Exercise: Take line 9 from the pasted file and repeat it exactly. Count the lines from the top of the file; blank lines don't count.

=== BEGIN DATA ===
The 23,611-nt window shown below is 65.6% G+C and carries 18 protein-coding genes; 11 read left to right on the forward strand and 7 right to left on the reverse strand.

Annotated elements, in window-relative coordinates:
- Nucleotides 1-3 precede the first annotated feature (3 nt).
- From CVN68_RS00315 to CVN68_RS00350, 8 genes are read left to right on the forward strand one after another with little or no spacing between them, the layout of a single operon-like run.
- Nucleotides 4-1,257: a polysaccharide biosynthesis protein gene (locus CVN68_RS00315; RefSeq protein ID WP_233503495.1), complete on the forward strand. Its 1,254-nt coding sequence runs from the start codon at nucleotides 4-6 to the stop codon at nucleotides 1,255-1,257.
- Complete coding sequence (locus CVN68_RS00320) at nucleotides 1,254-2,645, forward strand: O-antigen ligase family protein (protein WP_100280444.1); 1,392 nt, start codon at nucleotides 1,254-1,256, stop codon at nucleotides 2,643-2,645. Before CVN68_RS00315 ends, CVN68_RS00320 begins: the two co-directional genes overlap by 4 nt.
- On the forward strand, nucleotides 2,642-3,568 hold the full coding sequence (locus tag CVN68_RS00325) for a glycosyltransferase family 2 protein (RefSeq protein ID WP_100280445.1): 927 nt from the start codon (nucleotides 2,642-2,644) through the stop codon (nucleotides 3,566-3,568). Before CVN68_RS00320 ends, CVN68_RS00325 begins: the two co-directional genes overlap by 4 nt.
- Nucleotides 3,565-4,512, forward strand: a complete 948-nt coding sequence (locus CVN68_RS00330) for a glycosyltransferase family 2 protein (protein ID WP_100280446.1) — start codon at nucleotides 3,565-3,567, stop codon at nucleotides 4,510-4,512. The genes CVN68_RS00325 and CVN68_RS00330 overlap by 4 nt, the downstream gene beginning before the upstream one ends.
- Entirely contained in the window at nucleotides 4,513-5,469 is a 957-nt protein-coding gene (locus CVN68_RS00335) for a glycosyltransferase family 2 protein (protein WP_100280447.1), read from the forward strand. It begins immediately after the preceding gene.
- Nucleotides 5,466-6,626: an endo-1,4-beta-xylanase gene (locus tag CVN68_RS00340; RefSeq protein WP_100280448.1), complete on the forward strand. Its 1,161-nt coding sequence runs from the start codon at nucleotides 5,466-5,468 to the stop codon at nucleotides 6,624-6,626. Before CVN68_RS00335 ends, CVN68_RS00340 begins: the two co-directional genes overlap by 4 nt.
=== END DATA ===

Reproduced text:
- Entirely contained in the window at nucleotides 4,513-5,469 is a 957-nt protein-coding gene (locus CVN68_RS00335) for a glycosyltransferase family 2 protein (protein WP_100280447.1), read from the forward strand. It begins immediately after the preceding gene.